Penn State Football

Penn State football: Pieces falling into place as spring practice winds down

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With one week until the annual Blue-White Game, Penn State football coach James Franklin likes his team’s progress.

Franklin went into the spring with a question mark at defensive end, but he no longer has questions about the position. Questions surrounding the offensive line remain, but the group has played with confidence this spring, an encouraging development for the coach. Depth at running back and tight end, and the team’s kicking game, still concern Franklin, however.

Otherwise, he’s happy.

“I told them, they may not see it and even the individual coaches may not see it, but I do,” Franklin said after practice Saturday. “Looking at it from 50,000 feet and watching all the drills and watching all the competition, I’m just so impressed.”

The Nittany Lions will continue practice this week before finishing the spring with the Blue-White Game at Beaver Stadium at 4 p.m. Saturday.

Franklin praised the defensive end position after practice.

The Nittany Lions must replace starters Deion Barnes and C.J. Olaniyan, and Franklin said Carl Nassib and Garrett Sickels have proven to be talented and dependable, while Curtis Cothran and Torrence Brown have been exciting at the position as well.

Franklin is pleased with the defensive line’s depth, thanks to the defensive ends’ performance this spring.

“Those guys have played with great technique and they’ve played with great fundamentals,” Franklin said. “They’re playing with really good confidence right now and I’m excited about our D-ends. I really am.”

The offensive line is still a work in progress.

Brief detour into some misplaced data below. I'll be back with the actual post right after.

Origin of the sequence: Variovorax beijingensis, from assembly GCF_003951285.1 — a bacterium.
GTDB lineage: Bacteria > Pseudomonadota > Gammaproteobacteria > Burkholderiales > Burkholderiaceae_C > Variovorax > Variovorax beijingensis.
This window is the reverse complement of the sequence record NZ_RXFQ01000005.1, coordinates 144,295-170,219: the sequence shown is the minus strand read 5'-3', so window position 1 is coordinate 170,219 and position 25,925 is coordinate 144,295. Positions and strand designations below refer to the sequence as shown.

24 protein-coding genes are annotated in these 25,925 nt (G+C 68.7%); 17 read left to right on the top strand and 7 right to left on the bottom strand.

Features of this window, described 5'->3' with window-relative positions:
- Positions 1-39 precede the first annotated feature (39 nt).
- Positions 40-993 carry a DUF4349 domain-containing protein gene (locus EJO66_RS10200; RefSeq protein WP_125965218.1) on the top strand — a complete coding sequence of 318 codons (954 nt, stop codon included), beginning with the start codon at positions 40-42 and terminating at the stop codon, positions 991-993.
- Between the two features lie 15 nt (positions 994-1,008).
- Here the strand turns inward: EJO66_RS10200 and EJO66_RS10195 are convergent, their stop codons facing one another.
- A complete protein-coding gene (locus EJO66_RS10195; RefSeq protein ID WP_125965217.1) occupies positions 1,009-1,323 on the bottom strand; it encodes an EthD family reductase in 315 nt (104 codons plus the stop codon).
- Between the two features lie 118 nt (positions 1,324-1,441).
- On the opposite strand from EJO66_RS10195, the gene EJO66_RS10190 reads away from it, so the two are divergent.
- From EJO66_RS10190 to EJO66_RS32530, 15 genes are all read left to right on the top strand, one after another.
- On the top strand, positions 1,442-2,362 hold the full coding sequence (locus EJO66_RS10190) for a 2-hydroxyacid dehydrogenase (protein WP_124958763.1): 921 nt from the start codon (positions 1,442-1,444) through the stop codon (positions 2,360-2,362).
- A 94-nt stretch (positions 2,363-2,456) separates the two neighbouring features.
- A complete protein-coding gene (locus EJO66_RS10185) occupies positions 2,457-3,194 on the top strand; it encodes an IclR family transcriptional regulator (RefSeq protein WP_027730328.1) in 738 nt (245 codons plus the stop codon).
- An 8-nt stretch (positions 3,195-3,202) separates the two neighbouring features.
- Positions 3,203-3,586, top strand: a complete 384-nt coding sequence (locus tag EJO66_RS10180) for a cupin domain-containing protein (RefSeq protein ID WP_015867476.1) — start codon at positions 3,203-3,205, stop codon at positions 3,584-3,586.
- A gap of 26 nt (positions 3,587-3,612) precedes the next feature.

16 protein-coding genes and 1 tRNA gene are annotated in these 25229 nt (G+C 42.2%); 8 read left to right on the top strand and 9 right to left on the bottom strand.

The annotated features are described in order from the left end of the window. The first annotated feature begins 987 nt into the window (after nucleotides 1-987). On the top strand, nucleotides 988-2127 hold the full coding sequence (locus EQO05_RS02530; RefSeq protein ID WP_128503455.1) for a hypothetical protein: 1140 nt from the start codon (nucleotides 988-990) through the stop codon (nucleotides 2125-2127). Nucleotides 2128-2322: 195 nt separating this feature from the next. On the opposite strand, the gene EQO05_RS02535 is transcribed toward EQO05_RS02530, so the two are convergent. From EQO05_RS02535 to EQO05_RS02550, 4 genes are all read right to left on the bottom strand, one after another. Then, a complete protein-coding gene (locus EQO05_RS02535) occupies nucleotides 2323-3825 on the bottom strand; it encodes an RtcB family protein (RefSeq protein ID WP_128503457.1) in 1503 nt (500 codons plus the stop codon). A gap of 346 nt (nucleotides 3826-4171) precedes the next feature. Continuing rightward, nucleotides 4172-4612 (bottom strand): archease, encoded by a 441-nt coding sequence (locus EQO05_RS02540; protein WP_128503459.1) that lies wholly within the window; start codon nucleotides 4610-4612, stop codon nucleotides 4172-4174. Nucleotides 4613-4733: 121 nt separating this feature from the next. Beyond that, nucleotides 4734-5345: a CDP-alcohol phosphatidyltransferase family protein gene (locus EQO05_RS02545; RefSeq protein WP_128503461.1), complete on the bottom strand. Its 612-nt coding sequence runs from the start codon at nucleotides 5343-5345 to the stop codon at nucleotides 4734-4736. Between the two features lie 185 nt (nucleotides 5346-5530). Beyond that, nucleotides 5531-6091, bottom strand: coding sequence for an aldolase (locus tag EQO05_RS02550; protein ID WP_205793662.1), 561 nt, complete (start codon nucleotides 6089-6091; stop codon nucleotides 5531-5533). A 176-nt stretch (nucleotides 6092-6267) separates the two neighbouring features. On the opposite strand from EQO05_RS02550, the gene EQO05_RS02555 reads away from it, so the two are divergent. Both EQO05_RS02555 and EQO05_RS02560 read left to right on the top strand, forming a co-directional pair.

Franklin reiterated Saturday that the communication is better. The focus now is on the details — improving pad level and hand placement.

“There’s confidence mentally, but now we got to get ‘em to play more aggressive because they’re not thinking,” Franklin said. “They’re not thinking about their assignment, they’re not thinking about their technique. They’re just coming out playing fast, playing aggressive, so that’s that next step they have to take.”

Along the line, left tackle is an uncertainty.

Franklin said junior college transfer Paris Palmer, a potential replacement for the NFL draft-bound Donovan Smith, has talent. But Palmer, who’s listed at 6-foot-7, 278 pounds, has to add weight to be ready to compete in the fall.

“He’s put on five pounds during spring ball so we’re making progress there,” Franklin said. “He has the footwork to get into position to make the plays, but at this level, he can get overpowered sometimes because he’s right around 290 pounds.”

Palmer has a chance to be around 300 or 305 pounds by the season opener against Temple in September, Franklin said. Chasz Wright, a 6-foot-7, 328-pound lineman, has impressed Franklin, who said he is playing with more confidence.

Franklin said the offensive line will determine the success of the running game.

With leading rusher Akeel Lynch back, Penn State has a clear No. 1 option at running back. The rest of the backs have yet to prove themselves as Franklin said redshirt freshmen Mark Allen, Nick Scott and Johnathan Thomas will be competing for time.

“Mark Allen has had a really good spring,” Franklin said. “He’s had a really good spring. I’ve been pleased with him. Nick has shown some flashes but he’s still got a ways to go. Johnathan Thomas has been limited and he was a guy going into spring everybody was really kind of excited about.”

At middle linebacker, Franklin said he doesn’t think one player can replace leading tackler Mike Hull’s production and presence. Linebackers Nyeem Wartman, who was second on the team in tackles, Brandon Bell and Jason Cabinda have each turned in strong springs in Franklin’s eyes. Franklin said Wartman has been limited recently.

Franklin feels pretty good about his kickers as Penn State has to fill the void left by Sam Ficken.

Joey Julius, a redshirt freshman, has been a standout, displaying a combination of power and accuracy.

“He’s got tremendous confidence,” Franklin said. “What I really like about Joe is he’s not your typical kicker and what I mean by that is he was a high-level soccer player so he is fiercely competitive. Actually when the pressure is on him, that’s when he likes it the most.”

Note: Franklin said the Blue-White game will start with a field-goal kicking competition and include a punting competition at halftime, giving him a chance to see how the kickers and punters perform in front of fans.

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